Children's secondhand smoke exposure (SHSe) remains a leading cause of avertible morbidity/mortality, with links to asthma, otitis, SIDS, behavior problems and risk of cancer and cardiovascular disease. Addressing SHSe is a public health priority, particularly in low-income, young children-a group with excess tobacco-related risk and burden. Community clinics (e.g., Women, Infants and Children [WIC]), can reach this population. WIC's standard practice for addressing SHSe includes minimal self-help advice to parents, an approach with inadequate efficacy. Clinical practice guidelines (AAR) recommend that practitioners Ask parents about child SHSe, Advise them about harms, and Refer smokers to intensive evidence-based treatments that address multiple determinants of smoking. Thus, we propose to test a multilevel, multimodal treatment model that combines a system-level WIC intervention following AAR guidelines with a more intensive, individual-level multimodal behavioral intervention (MBI) that integrates telephone SHSe reduction and cessation counseling with coaching on NCI's QuitPal mobile app and nicotine replacement therapy (NRT) use. We will train staff in Philadelphia WIC clinics to implement AAR with auto-fax referral to the trial. We will then randomize 372 eligible parents to receive AAR+MBI or AAR+CTL (attention control intervention). All participants will receive AAR because it is an easily adoptable, potentil standard of care in community clinics. The primary aim is to test the hypothesis that AAR+MBI compared to AAR+CTL will result in greater reductions in child cotinine (SHSe biomarker) and reported cigarettes exposed/day at 3-month end of treatment and 12-month follow-up. A secondary aim is to test the hypothesis that AAR+MBI vs. AAR+CTL will result in higher bioverified 7-day point prevalence quit rate among parents at 3- and 12-months. We will test the hypothesis that social support, urge coping skills, self-efficacy, and SHSe protective behaviors mediate effects of AAR+MBI on smoking outcomes and explore whether other residential smokers, level of nicotine dependence, depressive/anxious symptoms, weight concerns, intervention dosage, and pregnancy status moderate treatment effects. Our model balances necessary intervention intensity with feasible components (quitline, NRT, QuitPal) already available in under- served communities, thereby facilitating future dissemination. Unlike the NCI Quitline and many state services, the MBI follows best practice guidelines and does so without increasing clinic burden. It also can improve an underserved, high-risk population's access to and engagement in evidence-based treatment. This project has high impact potential: it will result in a novel, efficacious multilevel model for tackling the significant problem of child SHSe. Secondary aims results will inform science and theory by identifying how and for whom the model works. Future dismantling research can assess orthogonal and synergistic effects of intervention components.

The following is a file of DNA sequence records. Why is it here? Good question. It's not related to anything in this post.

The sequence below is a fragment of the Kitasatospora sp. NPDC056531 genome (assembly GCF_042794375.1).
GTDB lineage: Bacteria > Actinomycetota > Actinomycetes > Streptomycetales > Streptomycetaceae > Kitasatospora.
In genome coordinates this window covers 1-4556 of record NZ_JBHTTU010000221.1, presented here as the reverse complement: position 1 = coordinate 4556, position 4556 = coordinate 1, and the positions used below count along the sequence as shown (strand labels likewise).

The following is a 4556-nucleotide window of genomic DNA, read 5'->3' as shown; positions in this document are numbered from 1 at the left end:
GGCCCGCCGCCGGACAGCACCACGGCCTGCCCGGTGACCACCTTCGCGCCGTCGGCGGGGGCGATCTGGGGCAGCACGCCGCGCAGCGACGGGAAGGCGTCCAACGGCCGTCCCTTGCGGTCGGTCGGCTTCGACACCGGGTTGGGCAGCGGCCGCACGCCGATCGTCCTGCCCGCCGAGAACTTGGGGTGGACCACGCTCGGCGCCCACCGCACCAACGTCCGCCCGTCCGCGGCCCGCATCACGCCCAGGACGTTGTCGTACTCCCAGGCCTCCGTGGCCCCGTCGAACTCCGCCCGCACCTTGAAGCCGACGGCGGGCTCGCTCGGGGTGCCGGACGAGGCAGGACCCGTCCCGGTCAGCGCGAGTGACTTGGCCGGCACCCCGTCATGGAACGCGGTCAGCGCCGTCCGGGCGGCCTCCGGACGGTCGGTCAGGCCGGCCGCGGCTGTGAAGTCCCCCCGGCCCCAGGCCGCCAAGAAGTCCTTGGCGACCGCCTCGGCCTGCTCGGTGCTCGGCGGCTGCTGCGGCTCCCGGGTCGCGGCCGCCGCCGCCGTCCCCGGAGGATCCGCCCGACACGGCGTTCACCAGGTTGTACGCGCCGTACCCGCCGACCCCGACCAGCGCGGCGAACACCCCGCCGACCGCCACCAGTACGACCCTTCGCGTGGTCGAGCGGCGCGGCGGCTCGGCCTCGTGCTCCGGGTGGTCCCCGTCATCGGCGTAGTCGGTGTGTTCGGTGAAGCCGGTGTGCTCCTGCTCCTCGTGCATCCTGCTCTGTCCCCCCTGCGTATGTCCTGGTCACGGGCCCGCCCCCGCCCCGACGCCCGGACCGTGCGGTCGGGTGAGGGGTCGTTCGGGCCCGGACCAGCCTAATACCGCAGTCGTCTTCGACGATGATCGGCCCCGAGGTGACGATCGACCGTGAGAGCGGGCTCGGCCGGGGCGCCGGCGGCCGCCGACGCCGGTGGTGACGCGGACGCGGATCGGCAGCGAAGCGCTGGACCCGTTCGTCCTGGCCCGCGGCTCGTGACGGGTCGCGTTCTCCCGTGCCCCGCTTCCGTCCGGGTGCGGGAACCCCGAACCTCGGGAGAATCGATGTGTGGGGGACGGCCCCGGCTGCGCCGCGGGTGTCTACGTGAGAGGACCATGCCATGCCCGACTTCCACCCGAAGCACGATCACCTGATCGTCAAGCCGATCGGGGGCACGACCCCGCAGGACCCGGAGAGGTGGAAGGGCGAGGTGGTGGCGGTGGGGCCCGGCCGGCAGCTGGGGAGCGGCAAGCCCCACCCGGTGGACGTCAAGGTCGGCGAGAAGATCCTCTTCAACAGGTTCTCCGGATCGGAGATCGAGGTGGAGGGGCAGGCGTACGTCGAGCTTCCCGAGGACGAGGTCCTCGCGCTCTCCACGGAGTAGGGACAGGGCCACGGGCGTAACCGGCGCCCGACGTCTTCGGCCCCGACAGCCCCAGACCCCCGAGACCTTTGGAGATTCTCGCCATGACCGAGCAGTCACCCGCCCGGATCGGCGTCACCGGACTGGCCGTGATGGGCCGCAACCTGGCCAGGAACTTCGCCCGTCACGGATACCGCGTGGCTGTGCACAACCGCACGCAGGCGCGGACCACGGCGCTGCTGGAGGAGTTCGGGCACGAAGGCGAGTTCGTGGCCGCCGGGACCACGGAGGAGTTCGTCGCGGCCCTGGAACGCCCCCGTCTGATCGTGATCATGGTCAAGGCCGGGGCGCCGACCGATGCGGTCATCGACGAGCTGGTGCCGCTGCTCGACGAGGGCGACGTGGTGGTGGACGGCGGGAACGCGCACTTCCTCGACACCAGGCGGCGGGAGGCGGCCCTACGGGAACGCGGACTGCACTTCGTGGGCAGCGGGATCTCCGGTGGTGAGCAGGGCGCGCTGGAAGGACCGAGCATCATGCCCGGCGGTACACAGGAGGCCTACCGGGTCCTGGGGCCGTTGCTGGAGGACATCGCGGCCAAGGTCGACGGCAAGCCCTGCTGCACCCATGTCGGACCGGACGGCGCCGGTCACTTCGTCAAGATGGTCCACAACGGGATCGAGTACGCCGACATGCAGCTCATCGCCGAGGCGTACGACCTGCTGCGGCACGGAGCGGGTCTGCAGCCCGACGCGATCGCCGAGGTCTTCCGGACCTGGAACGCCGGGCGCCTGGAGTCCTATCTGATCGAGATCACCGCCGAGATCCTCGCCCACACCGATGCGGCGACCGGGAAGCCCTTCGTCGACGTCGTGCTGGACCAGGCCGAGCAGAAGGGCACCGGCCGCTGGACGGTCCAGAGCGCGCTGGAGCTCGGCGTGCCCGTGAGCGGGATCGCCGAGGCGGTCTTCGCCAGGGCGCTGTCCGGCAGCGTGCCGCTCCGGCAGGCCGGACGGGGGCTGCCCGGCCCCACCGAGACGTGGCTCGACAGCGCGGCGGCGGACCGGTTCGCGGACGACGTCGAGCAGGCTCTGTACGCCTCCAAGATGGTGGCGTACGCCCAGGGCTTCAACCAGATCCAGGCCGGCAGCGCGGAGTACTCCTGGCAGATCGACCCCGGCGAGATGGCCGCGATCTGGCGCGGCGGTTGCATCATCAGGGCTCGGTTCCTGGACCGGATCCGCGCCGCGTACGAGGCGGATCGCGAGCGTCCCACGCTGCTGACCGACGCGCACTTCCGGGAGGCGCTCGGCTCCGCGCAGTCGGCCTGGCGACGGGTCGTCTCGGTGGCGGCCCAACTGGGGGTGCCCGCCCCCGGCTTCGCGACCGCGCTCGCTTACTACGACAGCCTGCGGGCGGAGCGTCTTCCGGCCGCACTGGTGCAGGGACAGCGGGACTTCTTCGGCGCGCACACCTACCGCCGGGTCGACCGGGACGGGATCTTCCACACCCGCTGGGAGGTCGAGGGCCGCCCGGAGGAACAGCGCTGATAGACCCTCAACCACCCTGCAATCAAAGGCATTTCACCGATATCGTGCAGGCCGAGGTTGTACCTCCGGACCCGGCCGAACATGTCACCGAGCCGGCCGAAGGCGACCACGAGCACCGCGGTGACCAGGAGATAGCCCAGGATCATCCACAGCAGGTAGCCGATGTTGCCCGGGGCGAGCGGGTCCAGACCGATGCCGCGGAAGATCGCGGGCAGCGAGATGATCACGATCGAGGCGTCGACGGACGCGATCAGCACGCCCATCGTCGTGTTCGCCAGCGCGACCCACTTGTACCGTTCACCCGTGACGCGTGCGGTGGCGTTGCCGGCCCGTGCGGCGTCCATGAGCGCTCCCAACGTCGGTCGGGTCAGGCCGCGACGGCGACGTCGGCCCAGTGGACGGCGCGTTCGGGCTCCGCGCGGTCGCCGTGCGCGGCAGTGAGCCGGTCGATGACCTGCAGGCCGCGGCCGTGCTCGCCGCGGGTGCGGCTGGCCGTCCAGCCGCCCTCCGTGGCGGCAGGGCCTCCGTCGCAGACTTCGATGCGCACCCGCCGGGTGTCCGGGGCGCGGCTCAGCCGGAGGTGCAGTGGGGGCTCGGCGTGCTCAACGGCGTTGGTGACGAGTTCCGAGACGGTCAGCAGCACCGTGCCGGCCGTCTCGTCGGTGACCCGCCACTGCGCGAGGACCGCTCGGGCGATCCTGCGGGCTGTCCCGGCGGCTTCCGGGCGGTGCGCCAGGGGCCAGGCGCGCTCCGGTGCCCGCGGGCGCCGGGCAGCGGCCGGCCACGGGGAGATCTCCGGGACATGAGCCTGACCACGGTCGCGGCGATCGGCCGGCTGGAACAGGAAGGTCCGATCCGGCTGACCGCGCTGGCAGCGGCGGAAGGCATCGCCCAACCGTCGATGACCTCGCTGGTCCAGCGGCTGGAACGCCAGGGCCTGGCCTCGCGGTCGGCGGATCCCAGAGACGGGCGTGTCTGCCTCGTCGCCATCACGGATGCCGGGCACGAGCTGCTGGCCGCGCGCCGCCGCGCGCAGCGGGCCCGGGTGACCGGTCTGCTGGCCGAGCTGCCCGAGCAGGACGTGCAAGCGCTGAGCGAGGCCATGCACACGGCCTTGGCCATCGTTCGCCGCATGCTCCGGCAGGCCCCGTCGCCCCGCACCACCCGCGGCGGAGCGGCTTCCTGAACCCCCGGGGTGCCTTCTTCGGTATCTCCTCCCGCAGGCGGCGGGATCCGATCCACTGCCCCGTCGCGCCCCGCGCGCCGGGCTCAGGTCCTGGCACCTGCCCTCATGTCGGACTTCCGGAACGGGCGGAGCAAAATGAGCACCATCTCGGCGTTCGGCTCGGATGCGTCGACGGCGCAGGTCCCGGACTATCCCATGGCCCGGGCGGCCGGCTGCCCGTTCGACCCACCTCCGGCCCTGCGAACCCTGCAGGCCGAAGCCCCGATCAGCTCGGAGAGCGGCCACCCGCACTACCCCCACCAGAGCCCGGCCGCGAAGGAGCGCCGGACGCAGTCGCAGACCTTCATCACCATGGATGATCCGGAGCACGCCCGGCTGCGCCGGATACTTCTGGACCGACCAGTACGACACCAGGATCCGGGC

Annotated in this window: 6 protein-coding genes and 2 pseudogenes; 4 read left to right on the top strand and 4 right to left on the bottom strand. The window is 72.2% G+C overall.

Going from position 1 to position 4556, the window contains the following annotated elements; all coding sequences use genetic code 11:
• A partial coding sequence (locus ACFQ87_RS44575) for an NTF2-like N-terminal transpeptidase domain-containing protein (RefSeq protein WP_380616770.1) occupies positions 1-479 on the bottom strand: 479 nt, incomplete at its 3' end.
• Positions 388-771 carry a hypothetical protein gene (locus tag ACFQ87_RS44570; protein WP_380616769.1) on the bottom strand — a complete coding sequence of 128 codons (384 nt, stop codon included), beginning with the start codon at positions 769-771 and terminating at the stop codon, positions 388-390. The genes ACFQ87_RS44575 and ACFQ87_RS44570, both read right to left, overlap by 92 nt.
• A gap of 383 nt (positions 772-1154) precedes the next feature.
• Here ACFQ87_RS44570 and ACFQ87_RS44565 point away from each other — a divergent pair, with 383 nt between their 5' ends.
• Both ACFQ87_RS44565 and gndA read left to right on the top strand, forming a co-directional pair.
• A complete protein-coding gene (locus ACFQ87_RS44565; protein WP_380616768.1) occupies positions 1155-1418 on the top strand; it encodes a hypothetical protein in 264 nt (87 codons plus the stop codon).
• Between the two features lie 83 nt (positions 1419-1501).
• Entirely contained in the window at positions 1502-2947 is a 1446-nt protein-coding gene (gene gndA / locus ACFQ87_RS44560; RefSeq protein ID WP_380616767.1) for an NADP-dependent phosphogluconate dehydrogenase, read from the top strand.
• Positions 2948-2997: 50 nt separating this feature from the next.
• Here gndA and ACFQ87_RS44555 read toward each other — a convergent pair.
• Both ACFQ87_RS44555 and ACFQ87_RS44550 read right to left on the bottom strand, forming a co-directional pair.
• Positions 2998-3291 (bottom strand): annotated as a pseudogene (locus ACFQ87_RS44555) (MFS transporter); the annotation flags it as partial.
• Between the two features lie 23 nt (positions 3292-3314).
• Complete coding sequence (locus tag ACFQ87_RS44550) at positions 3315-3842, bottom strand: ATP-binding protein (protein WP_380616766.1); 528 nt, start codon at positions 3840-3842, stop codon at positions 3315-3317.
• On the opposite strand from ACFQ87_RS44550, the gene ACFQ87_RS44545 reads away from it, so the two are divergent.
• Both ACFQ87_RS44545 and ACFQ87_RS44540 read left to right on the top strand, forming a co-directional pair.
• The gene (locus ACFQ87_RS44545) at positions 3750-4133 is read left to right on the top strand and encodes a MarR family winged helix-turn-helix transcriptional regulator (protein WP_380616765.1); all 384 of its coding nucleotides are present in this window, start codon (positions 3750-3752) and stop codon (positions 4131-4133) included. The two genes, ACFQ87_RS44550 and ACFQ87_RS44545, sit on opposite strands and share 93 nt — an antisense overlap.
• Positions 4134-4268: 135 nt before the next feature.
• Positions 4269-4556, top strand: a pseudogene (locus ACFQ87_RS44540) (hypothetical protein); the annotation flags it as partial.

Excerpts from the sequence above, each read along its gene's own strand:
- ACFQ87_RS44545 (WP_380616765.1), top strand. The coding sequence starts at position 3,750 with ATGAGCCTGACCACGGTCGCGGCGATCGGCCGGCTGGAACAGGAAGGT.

Public Health Relevance

Children's secondhand smoke exposure (SHSe) is a leading cause of preventable disease and death - a problem magnified in low income and young children. Our study tests an innovative multilevel model integrating WIC (program for low-income Women, Infants and Children) clinic-level intervention based on practice guidelines (Ask, Advise, Refer) with individualized behavioral counseling supplemented by guided mobile app use (NCI's QuitPal) and nicotine replacement therapy.

National Institute of Health (NIH)
National Cancer Institute (NCI)
Research Project (R01)
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Special Emphasis Panel (ZRG1)
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Prutzman, Yvonne M
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Temple University
Public Health & Prev Medicine
Schools of Public Health
United States
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